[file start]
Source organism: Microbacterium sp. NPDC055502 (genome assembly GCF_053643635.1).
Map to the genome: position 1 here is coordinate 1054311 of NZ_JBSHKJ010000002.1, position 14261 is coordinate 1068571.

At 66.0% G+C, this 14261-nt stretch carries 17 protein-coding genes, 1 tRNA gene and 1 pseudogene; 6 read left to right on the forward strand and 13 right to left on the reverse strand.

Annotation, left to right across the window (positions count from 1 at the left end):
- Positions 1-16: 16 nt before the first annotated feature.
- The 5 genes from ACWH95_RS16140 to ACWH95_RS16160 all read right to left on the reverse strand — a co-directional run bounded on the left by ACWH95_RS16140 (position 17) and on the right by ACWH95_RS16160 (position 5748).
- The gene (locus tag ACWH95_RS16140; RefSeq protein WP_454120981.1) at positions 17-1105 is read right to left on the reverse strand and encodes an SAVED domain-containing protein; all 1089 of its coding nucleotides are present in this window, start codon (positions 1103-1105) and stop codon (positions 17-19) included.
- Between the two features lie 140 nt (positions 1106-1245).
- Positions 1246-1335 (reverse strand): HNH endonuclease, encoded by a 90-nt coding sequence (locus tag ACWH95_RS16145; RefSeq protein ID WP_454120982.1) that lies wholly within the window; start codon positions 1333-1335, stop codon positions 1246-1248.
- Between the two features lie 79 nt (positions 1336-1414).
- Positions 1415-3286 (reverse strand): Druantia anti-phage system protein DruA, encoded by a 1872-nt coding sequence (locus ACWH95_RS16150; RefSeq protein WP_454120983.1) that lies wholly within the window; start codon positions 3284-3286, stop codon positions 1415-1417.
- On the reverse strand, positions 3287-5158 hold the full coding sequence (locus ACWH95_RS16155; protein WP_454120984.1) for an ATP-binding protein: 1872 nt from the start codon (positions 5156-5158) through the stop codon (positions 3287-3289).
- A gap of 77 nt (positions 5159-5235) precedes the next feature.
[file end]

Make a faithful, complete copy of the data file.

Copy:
Source organism: Microbacterium sp. NPDC055502 (genome assembly GCF_053643635.1).
Map to the genome: position 1 here is coordinate 1054311 of NZ_JBSHKJ010000002.1, position 14261 is coordinate 1068571.

At 66.0% G+C, this 14261-nt stretch carries 17 protein-coding genes, 1 tRNA gene and 1 pseudogene; 6 read left to right on the forward strand and 13 right to left on the reverse strand.

Annotation, left to right across the window (positions count from 1 at the left end):
- Positions 1-16: 16 nt before the first annotated feature.
- The 5 genes from ACWH95_RS16140 to ACWH95_RS16160 all read right to left on the reverse strand — a co-directional run bounded on the left by ACWH95_RS16140 (position 17) and on the right by ACWH95_RS16160 (position 5748).
- The gene (locus tag ACWH95_RS16140; RefSeq protein WP_454120981.1) at positions 17-1105 is read right to left on the reverse strand and encodes an SAVED domain-containing protein; all 1089 of its coding nucleotides are present in this window, start codon (positions 1103-1105) and stop codon (positions 17-19) included.
- Between the two features lie 140 nt (positions 1106-1245).
- Positions 1246-1335 (reverse strand): HNH endonuclease, encoded by a 90-nt coding sequence (locus tag ACWH95_RS16145; RefSeq protein ID WP_454120982.1) that lies wholly within the window; start codon positions 1333-1335, stop codon positions 1246-1248.
- Between the two features lie 79 nt (positions 1336-1414).
- Positions 1415-3286 (reverse strand): Druantia anti-phage system protein DruA, encoded by a 1872-nt coding sequence (locus ACWH95_RS16150; RefSeq protein WP_454120983.1) that lies wholly within the window; start codon positions 3284-3286, stop codon positions 1415-1417.
- On the reverse strand, positions 3287-5158 hold the full coding sequence (locus ACWH95_RS16155; protein WP_454120984.1) for an ATP-binding protein: 1872 nt from the start codon (positions 5156-5158) through the stop codon (positions 3287-3289).
- A gap of 77 nt (positions 5159-5235) precedes the next feature.